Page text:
Skype users will pay $7.95 per month for unlimited use of Boingo hotspots for Internet telephony: Boingo has 18,000 hotspots worldwide in its network. Boingo users pay $21.95 per month for unlimited use of the network, and Boingo surely sees this as a stepping stone to acquiring more full-fledged users. Skype users can also pay $2.95 for a two-hour connection.
Users will be able to download the software from Skype's Web site and all of Skype's premium services will be available to users. Initially, the software will just be available for Windows users. It's not clear what that means for voice over Wi-Fi handset users.
The heads of these companies think this is going to be a disruptive offering, though it's more likely to be marginally interesting. Dave Hagen, Boingo's CEO and president, said he expects this service to interest mainstream users. But realistically, this would be most interesting to a budget-conscious frequent traveler. Hagen has a point when he says that most travelers spend a lot of time in airports, hotels, and cafes—all locations that do or are likely to have hotspots. That traveler could save a lot of money by spending just $8 a month to make calls in those locations instead of paying for airtime on their cell phones.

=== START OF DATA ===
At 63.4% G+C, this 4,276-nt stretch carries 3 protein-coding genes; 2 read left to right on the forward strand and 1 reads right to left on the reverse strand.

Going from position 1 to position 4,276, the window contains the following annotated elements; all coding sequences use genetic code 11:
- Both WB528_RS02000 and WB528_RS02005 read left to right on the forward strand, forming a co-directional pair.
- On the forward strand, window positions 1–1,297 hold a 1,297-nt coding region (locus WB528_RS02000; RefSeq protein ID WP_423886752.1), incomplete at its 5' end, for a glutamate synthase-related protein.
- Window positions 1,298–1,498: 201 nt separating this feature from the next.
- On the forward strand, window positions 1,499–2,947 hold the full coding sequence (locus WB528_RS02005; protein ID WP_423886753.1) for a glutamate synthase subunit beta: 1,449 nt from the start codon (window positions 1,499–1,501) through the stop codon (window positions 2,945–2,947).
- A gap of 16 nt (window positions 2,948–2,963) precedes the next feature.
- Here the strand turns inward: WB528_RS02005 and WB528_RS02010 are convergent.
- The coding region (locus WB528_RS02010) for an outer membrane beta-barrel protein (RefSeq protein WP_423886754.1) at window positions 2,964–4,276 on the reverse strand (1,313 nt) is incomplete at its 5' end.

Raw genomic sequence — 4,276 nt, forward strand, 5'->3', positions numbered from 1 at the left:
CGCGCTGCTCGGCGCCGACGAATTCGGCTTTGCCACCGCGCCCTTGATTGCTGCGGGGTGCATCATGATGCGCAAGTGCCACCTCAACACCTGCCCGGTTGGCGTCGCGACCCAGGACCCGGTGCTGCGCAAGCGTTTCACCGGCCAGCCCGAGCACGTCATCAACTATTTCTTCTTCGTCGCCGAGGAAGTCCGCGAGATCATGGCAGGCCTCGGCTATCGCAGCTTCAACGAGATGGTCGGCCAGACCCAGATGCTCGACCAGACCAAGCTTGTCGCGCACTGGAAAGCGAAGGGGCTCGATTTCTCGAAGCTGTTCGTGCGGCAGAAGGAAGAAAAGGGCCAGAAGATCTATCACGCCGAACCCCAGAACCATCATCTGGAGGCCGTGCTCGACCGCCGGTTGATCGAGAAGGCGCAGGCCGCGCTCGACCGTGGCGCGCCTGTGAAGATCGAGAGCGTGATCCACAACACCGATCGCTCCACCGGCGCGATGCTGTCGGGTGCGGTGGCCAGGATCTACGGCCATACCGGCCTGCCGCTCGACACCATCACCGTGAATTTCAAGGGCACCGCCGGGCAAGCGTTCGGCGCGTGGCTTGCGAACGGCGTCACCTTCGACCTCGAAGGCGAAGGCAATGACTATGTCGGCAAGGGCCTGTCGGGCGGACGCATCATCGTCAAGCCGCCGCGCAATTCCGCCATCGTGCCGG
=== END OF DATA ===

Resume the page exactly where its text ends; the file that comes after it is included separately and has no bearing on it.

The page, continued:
One journalist on today's conference call announcing the service asked a question about companies like Vodafone, that are threatening to block voice over IP over their 3G data networks. If data access prices drop enough, at some point it can become more economical for users to do voice over the 3G data networks. Unfortunately, not only does that cut into regular voice profits for the mobile operators, it's a really inefficient way for operators to carry voice. Skype's CEO, Niklas Zennstrom, said such moves to block voice over 3G are evidence that the 3G operators might be worried about the types of applications customers might decide to use over their data channels.
For now, voice over 3G data networks shouldn't be much of a problem, given the rates the operators are charging for data access. Zennstrom noted that he does voice over Vodafone's 3G network using a data card and that in a matter of minutes he pays the same as a month's subscription to the new Skype/Boingo offering. He's exaggerating but his point that $8 a month is a good deal is well taken.